Comparison of sapling demography of four dipterocarp species with different seed-dispersal strategies

Comparison of sapling demography of four dipterocarp species with different seed-dispersal... To determine the relative roles of seed dispersal in regeneration, we compared the spatial distribution and demography of four co-occurring dipterocarp species with different seed dispersal strategies: two long-distance seed dispersers with winged seeds ( Dipterocarpus globosus and Shorea beccariana ) and two short-distance dispersers with wingless seeds ( D. tempehes and S. laxa ). The spatial distribution and dynamics of saplings of the four species were investigated to test whether seed dispersal confers benefits with respect to either increasing the availability of safe sites or avoiding high mortality near conspecific adults. The median distance between a sapling and the nearest conspecific adult increased with sapling size in the long-distance dispersers. The saplings of short-distance dispersers were largely aggregated near conspecific adults, and the median distance did not change with sapling size. Light- and topography-dependent mortality and density/distance-dependent mortality were observed in some size classes of saplings of both long-distance dispersers. However, the mortality of short-distance dispersers did not show clear density dependence, partly because of the low mortality. We concluded that the functions of long-distance seed dispersal, i.e., escape or colonization, differ with size in D. globosus and S. beccariana , while the short-distance seed dispersers D. tempehes and S. laxa have other mechanisms to avoid mortality. http://www.deepdyve.com/assets/images/DeepDyve-Logo-lg.png Forest Ecology and Management Elsevier

Comparison of sapling demography of four dipterocarp species with different seed-dispersal strategies

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Publisher
Elsevier
Copyright
Copyright © 2004 Elsevier B.V.
ISSN
0378-1127
eISSN
1872-7042
DOI
10.1016/j.foreco.2004.12.002
Publisher site
See Article on Publisher Site

Abstract

To determine the relative roles of seed dispersal in regeneration, we compared the spatial distribution and demography of four co-occurring dipterocarp species with different seed dispersal strategies: two long-distance seed dispersers with winged seeds ( Dipterocarpus globosus and Shorea beccariana ) and two short-distance dispersers with wingless seeds ( D. tempehes and S. laxa ). The spatial distribution and dynamics of saplings of the four species were investigated to test whether seed dispersal confers benefits with respect to either increasing the availability of safe sites or avoiding high mortality near conspecific adults. The median distance between a sapling and the nearest conspecific adult increased with sapling size in the long-distance dispersers. The saplings of short-distance dispersers were largely aggregated near conspecific adults, and the median distance did not change with sapling size. Light- and topography-dependent mortality and density/distance-dependent mortality were observed in some size classes of saplings of both long-distance dispersers. However, the mortality of short-distance dispersers did not show clear density dependence, partly because of the low mortality. We concluded that the functions of long-distance seed dispersal, i.e., escape or colonization, differ with size in D. globosus and S. beccariana , while the short-distance seed dispersers D. tempehes and S. laxa have other mechanisms to avoid mortality.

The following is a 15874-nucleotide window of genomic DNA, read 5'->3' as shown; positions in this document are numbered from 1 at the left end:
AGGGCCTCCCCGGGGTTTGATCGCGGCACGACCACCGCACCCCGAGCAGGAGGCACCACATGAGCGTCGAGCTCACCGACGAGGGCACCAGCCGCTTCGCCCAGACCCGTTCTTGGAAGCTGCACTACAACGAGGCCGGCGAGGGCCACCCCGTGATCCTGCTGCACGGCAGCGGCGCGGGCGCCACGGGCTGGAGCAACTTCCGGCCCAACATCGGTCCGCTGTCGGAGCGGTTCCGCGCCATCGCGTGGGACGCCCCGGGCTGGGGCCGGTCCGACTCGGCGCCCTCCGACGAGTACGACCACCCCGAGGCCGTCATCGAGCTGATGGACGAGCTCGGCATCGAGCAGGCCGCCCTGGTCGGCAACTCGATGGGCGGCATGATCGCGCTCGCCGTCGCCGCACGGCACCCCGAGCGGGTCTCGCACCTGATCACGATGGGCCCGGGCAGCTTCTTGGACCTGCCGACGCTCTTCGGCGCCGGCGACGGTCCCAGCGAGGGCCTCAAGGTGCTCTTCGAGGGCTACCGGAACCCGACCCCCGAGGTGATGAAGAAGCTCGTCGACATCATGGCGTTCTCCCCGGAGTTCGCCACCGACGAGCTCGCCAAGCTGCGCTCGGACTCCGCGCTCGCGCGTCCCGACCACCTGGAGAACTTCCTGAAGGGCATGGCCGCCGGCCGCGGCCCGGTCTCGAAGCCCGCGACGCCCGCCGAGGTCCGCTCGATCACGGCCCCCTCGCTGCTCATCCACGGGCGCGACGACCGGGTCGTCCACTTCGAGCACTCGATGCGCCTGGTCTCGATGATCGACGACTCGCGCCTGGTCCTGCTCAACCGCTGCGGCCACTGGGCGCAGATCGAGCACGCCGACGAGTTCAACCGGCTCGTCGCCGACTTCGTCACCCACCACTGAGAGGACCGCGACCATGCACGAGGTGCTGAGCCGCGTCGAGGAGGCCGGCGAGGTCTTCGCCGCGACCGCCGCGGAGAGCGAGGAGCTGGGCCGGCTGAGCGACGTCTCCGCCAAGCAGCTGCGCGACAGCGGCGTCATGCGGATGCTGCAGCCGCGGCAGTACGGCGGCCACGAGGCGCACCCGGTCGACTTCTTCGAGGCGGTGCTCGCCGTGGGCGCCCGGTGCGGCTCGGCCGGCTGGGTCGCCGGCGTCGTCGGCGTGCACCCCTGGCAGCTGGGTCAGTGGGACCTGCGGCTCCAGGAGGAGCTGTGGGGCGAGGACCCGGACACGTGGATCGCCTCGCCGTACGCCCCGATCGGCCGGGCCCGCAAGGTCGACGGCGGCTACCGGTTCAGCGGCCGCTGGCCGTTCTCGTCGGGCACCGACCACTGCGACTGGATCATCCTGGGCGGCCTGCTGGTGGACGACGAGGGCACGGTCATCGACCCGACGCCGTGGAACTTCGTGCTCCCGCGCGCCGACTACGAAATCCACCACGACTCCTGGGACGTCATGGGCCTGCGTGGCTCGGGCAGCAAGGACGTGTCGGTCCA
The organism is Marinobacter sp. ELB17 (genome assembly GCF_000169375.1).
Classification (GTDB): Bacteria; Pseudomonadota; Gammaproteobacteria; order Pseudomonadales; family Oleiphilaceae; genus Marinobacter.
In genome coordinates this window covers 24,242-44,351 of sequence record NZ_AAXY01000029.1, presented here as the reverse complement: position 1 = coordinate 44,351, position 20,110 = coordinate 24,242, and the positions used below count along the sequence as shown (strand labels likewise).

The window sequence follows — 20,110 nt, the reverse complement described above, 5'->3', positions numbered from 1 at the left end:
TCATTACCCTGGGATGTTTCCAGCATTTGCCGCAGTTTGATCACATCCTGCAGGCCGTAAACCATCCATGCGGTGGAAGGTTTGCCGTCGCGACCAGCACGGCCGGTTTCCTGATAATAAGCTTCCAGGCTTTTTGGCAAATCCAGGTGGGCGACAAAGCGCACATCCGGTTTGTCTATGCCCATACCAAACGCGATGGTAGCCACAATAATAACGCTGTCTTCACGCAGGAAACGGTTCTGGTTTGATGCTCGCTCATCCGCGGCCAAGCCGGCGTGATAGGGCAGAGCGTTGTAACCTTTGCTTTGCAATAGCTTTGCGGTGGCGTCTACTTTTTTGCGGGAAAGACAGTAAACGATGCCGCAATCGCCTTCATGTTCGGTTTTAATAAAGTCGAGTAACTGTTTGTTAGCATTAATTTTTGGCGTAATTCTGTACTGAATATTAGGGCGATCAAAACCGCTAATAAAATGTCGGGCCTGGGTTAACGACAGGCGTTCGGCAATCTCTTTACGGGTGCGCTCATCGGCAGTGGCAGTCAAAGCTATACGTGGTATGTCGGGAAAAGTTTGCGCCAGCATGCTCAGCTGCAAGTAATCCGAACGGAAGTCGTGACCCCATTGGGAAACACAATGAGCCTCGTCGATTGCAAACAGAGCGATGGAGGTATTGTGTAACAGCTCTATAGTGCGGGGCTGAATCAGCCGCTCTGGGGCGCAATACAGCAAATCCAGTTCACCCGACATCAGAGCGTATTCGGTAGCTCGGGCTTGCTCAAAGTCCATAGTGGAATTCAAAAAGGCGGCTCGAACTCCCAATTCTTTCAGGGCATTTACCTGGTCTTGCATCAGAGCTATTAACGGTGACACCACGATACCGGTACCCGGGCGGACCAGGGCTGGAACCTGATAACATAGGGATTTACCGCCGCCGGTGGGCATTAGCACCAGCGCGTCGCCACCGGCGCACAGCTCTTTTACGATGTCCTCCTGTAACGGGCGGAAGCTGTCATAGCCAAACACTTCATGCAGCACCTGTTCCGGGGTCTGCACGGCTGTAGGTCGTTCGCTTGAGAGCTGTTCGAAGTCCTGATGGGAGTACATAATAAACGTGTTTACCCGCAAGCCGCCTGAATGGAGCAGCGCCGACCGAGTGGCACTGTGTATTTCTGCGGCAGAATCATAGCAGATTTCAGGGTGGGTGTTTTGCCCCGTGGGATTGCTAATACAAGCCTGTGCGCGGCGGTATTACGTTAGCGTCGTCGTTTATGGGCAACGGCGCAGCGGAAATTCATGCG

Journal

Forest Ecology and ManagementElsevier

Published: Apr 5, 2005

References

  • Seedling dynamics over thirty-two years in a tropical rain forest tree
    Connell, J.H.; Green, P.T.
  • Seed dispersal in Cakile edentula var. lacustris: decoupling the fitness effects of density and distance from the home site
    Donohue, K.
  • Ecology of seed dispersal
    Howe, H.F.; Smallwood, J.
  • Seedling demography of Swida controversa : effect of light and distance to conspecifics
    Masaki, T.; Nakashizuka, T.
  • Structure, dynamics and disturbance regime of temperate broad-leaved forest in Japan
    Masaki, T.; Tanaka, H.; Tanouchi, H.; Sakai, T.; Nakashizuka, T.

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